Another poll that doesn’t really mean much at this point shows Barack Obama leading all of the potential Republican candidates in 2012:
Almost a year after his election as President, Barack Obama continues to lead his most likely 2012 rivals in hypothetical contests for reelection.
Obama leads Mike Huckabee 47-43, Mitt Romney 48-40, Sarah Palin 52-40, and Tim Pawlenty 50-30.
This is the seventh time PPP has conducted this poll and the seventh time Huckabee has polled closest to Obama. Speaking to the weakness of the field of potential Republican candidates he’s the only with a positive favorability rating and even then it’s only 33/29.
Huckabee’s doing well because he connects better than the other GOP hopefuls with voters in the Midwest and South. For instance while Romney, Palin, and Pawlenty trail by 9, 17, and 18 points respectively in the Midwest Huckabee is down by just 3, something that could be a good omen for his prospects of again winning the Iowa primary as he did in 2008.
Romney is actually the most popular of the Republican candidates with independents, sporting a 38/28 favorability rating with them and holding Obama to just a 41-40 lead. One thing he’ll probably have to contend with to a greater extent if he gets the 2012 nomination is his religion- 34% of respondents say they have an unfavorable opinion of it to 21% who look on it positively.
Palin’s numbers have been somewhat mystifying over the last four months. Immediately after her resignation they actually improved to a positive 47/45 favorability rating. Since then though they’ve plummeted even with her largely out of the public eye and only 36% of voters have a favorable view of her with 51% holding a negative one. She has by far the worst numbers with both Democrats and independents.
Somewhat counterintuitively the best news in this poll might be for Tim Pawlenty. Only 27% of respondents have an opinion of him and it breaks down negatively, 16/11. He trails Obama by the widest margin.
Full poll results here.
James Joyner agrees with me that these numbers don’t really mean much of anything right now, but also makes this interesting observation about the Republican field in 2012:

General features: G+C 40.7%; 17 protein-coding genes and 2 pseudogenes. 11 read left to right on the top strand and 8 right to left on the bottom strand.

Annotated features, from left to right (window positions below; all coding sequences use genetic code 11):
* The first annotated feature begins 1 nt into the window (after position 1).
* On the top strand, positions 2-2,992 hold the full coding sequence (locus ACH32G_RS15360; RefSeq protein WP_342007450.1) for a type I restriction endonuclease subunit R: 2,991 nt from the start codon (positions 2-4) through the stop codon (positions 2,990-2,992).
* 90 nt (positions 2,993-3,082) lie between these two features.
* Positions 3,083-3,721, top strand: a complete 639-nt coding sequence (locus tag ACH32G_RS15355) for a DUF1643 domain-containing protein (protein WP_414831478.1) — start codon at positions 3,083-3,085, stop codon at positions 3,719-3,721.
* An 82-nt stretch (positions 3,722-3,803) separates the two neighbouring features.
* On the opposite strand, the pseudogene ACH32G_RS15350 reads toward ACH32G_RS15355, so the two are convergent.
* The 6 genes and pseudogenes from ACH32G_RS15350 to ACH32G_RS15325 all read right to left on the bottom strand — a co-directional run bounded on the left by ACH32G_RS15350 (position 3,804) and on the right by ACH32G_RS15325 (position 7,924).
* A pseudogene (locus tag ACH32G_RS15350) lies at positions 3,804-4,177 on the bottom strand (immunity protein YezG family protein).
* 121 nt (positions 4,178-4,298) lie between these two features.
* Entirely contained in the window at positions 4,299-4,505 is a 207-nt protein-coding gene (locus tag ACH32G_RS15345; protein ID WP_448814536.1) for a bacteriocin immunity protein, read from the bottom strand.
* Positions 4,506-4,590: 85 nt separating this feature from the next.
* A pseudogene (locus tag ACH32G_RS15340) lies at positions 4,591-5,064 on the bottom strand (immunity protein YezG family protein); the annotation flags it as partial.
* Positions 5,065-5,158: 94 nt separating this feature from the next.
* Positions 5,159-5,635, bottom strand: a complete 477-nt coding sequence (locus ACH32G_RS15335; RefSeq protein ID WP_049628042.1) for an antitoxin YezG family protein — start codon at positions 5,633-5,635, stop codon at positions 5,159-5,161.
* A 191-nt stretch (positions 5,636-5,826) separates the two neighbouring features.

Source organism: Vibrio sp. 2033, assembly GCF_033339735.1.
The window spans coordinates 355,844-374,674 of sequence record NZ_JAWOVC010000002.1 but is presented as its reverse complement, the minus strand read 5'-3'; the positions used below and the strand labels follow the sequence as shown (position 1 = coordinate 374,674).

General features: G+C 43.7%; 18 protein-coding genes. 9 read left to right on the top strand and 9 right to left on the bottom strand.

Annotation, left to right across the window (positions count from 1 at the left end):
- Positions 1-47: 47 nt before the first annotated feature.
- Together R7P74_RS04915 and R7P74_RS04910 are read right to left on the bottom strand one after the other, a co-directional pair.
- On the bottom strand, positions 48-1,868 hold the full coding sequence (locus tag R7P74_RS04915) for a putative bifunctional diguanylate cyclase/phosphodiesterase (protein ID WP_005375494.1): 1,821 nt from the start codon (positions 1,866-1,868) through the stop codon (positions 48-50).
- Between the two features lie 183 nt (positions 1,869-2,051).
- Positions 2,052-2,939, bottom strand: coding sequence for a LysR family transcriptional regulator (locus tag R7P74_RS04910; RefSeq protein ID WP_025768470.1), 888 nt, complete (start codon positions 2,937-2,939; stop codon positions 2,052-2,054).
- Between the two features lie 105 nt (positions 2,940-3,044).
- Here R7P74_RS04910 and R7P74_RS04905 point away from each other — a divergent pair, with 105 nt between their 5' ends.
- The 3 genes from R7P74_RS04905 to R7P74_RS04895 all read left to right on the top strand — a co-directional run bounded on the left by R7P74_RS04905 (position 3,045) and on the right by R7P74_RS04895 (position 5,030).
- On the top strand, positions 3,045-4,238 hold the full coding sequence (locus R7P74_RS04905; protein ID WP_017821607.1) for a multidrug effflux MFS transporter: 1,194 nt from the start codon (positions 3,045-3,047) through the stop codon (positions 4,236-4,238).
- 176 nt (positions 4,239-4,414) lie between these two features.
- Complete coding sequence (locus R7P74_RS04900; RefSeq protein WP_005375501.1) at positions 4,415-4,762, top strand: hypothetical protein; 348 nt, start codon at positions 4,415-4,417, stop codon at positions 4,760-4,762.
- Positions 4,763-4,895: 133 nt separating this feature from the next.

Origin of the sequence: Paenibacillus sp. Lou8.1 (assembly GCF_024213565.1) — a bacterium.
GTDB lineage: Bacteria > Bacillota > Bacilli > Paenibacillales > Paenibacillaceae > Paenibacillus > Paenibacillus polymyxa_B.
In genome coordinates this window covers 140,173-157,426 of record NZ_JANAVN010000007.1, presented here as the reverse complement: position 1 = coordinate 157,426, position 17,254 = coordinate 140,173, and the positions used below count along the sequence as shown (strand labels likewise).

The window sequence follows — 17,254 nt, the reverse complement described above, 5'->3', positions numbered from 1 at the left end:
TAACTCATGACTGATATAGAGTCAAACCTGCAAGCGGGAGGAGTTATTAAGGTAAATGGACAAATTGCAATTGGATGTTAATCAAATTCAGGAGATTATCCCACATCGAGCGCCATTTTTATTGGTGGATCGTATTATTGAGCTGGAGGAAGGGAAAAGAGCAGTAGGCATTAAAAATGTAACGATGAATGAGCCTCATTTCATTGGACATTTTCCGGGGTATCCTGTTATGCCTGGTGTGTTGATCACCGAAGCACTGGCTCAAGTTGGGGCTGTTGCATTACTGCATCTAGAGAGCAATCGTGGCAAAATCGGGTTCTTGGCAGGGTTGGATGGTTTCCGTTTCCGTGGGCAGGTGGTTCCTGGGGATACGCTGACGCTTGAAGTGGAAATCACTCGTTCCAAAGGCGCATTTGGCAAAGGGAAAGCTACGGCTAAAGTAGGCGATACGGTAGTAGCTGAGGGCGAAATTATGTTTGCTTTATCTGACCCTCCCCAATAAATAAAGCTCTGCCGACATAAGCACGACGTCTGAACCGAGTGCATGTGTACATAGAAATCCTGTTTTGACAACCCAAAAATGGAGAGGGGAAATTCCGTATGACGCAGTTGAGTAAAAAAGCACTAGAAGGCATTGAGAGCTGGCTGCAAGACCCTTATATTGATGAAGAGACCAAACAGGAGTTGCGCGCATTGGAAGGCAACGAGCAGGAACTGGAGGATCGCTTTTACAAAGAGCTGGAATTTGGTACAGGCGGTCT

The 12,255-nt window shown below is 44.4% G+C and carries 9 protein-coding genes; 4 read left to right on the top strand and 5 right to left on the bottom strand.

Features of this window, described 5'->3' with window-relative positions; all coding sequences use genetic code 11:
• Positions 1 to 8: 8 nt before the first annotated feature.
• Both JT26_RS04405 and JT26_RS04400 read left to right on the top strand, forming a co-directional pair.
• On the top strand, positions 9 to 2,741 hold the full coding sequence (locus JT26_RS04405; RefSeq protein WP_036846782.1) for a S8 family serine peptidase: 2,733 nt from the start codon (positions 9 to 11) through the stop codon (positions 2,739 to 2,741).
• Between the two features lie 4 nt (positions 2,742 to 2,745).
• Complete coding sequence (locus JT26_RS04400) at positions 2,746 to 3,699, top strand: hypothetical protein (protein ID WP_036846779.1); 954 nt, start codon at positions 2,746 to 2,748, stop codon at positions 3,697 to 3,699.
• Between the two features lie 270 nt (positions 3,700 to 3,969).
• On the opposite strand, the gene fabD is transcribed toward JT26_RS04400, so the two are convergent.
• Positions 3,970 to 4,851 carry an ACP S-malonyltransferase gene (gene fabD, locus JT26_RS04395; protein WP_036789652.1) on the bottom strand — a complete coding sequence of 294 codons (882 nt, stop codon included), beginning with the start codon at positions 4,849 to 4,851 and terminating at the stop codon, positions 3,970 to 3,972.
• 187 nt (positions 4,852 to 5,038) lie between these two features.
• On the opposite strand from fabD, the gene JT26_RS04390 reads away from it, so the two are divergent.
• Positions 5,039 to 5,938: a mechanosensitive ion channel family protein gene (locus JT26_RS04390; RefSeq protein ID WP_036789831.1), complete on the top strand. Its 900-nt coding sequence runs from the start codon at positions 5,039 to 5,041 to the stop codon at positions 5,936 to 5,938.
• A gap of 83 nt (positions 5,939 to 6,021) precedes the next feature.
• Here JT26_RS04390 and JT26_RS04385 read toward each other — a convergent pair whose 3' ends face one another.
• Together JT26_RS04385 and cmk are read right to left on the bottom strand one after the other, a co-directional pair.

My strong hunch is that neither Huckabee nor Palin will be the Republican nominee. The party traditionally nominates the person whose “turn” it is, which would seemingly point to Romney. But given how sick everyone is with the Washington wing of the GOP, I wouldn’t be shocked if some governor who’s never run before emerges out of nowhere.
Meaning Tim Pawlenty, perhaps ?
Maybe, but James is right that the historical evidence makes Romney the favorite at this point. Just consider this list of Republican Presidential nominees going back to 1960
1. Richard Nixon, sitting Vice-President
2. Barry Goldwater, insurgent Senator
3. Richard Nixon, former Vice-President.
4. Gerald Ford, sitting President
5. Ronald Reagan, candidate for GOP nomination in 1968 and 1976
6. George H.W. Bush, sitting Vice-President
7. Bob Dole, former candidate for Vice-President (1976) and President (1988), five term Senator, Republican Senate Majority Leader at time of nominatiion
8. George W. Bush, Governor of Texas, son of former President
9. John McCain, former candidate for President (2000), three term Senator
With the exception of Barry Goldwater’s insurgent candidacy in 1964, every Republican Presidential nominee for the past 49 (by 2012, 52) years has been either the candidate most closely identified with the establishment of the party (i.e., George W. Bush) or someone who had run for, and nearly won, the nomination in the past (i.e., Reagan, Bush 41, Dole, McCain).
Given that pattern, Romney is clearly the one best positioned among the Republicans likely to run in 2012. Not only does he have claim to representing the conservative Republican establishment and the business establishment, he’s also a former candidate. Huckabee wouldn’t fall into this category because he clearly only represents one wing of the party.
And Palin ?
Well, let’s just say that the one thing the GOP establishment will be united about in 2012 is making sure that Sarah Palin is not the nominee.
Update: As Steve Eggleston points out in a comment, there’s an argument that even Barry Goldwater’s campaign was consistent with the Republican pattern:
Barry Goldwater actually finished well down in the 1960 election season, but he was the highest-finishing serious candidate to run in 1964, as everybody who finished ahead of him either chose not to run or couldn’t due to death.
True, and as Steve goes on to note in that post, every single Republican nominee since 1956 has either been a sitting President, a sitting or former Vice-President, the runner-up in a previous Presidential contest, or the candidate with the strongest next-in-line case (Goldwater in 64 and Bush in oo).
In 2012, the former status will belong to either Mike Huckabee or Mitt Romney, depending on whether you base “runner-up” on the RNC delegate count (Huckabee in second by seven) or the amount of votes received in the primaries (Romney in second). For the reasons I set forth above, I think Romeny will have the advantage because of the ties he has built with the GOP establishment since he started running in 2007.